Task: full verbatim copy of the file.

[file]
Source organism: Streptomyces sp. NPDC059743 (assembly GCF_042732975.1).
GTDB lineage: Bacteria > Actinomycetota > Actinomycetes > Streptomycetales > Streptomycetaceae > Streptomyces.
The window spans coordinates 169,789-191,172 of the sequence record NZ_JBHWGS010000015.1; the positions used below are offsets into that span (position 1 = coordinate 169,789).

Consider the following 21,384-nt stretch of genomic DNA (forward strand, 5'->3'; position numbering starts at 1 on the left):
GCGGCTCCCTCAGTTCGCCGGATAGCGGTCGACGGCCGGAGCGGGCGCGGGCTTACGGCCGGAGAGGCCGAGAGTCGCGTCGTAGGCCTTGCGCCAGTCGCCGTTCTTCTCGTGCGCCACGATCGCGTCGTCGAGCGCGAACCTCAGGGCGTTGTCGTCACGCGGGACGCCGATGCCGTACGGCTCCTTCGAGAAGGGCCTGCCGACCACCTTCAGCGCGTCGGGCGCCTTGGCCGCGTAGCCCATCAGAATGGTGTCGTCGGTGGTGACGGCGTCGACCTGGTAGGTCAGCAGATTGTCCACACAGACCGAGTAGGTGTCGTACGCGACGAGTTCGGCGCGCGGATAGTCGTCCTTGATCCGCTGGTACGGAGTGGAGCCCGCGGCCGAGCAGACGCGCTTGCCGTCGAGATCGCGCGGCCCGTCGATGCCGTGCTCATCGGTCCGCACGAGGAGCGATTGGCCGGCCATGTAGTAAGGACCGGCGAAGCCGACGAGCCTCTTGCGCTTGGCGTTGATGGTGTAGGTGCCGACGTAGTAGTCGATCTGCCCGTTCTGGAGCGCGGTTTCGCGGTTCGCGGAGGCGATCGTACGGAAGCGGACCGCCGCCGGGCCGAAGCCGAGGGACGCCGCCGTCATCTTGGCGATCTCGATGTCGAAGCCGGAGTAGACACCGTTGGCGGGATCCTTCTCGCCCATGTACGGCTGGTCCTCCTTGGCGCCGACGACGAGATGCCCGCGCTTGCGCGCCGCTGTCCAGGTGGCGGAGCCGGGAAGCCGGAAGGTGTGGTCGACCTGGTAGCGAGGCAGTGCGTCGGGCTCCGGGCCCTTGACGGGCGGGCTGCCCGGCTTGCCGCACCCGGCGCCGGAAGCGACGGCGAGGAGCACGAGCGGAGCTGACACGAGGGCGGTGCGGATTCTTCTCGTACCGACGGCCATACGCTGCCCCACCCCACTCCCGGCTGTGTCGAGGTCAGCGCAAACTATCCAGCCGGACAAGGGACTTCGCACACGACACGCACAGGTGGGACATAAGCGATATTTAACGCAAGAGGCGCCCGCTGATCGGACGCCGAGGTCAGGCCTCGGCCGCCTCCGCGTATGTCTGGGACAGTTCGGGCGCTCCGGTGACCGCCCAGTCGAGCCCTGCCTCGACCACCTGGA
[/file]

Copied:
Source organism: Streptomyces sp. NPDC059743 (assembly GCF_042732975.1).
GTDB lineage: Bacteria > Actinomycetota > Actinomycetes > Streptomycetales > Streptomycetaceae > Streptomyces.
The window spans coordinates 169,789-191,172 of the sequence record NZ_JBHWGS010000015.1; the positions used below are offsets into that span (position 1 = coordinate 169,789).

Consider the following 21,384-nt stretch of genomic DNA (forward strand, 5'->3'; position numbering starts at 1 on the left):
GCGGCTCCCTCAGTTCGCCGGATAGCGGTCGACGGCCGGAGCGGGCGCGGGCTTACGGCCGGAGAGGCCGAGAGTCGCGTCGTAGGCCTTGCGCCAGTCGCCGTTCTTCTCGTGCGCCACGATCGCGTCGTCGAGCGCGAACCTCAGGGCGTTGTCGTCACGCGGGACGCCGATGCCGTACGGCTCCTTCGAGAAGGGCCTGCCGACCACCTTCAGCGCGTCGGGCGCCTTGGCCGCGTAGCCCATCAGAATGGTGTCGTCGGTGGTGACGGCGTCGACCTGGTAGGTCAGCAGATTGTCCACACAGACCGAGTAGGTGTCGTACGCGACGAGTTCGGCGCGCGGATAGTCGTCCTTGATCCGCTGGTACGGAGTGGAGCCCGCGGCCGAGCAGACGCGCTTGCCGTCGAGATCGCGCGGCCCGTCGATGCCGTGCTCATCGGTCCGCACGAGGAGCGATTGGCCGGCCATGTAGTAAGGACCGGCGAAGCCGACGAGCCTCTTGCGCTTGGCGTTGATGGTGTAGGTGCCGACGTAGTAGTCGATCTGCCCGTTCTGGAGCGCGGTTTCGCGGTTCGCGGAGGCGATCGTACGGAAGCGGACCGCCGCCGGGCCGAAGCCGAGGGACGCCGCCGTCATCTTGGCGATCTCGATGTCGAAGCCGGAGTAGACACCGTTGGCGGGATCCTTCTCGCCCATGTACGGCTGGTCCTCCTTGGCGCCGACGACGAGATGCCCGCGCTTGCGCGCCGCTGTCCAGGTGGCGGAGCCGGGAAGCCGGAAGGTGTGGTCGACCTGGTAGCGAGGCAGTGCGTCGGGCTCCGGGCCCTTGACGGGCGGGCTGCCCGGCTTGCCGCACCCGGCGCCGGAAGCGACGGCGAGGAGCACGAGCGGAGCTGACACGAGGGCGGTGCGGATTCTTCTCGTACCGACGGCCATACGCTGCCCCACCCCACTCCCGGCTGTGTCGAGGTCAGCGCAAACTATCCAGCCGGACAAGGGACTTCGCACACGACACGCACAGGTGGGACATAAGCGATATTTAACGCAAGAGGCGCCCGCTGATCGGACGCCGAGGTCAGGCCTCGGCCGCCTCCGCGTATGTCTGGGACAGTTCGGGCGCTCCGGTGACCGCCCAGTCGAGCCCTGCCTCGACCACCTGGA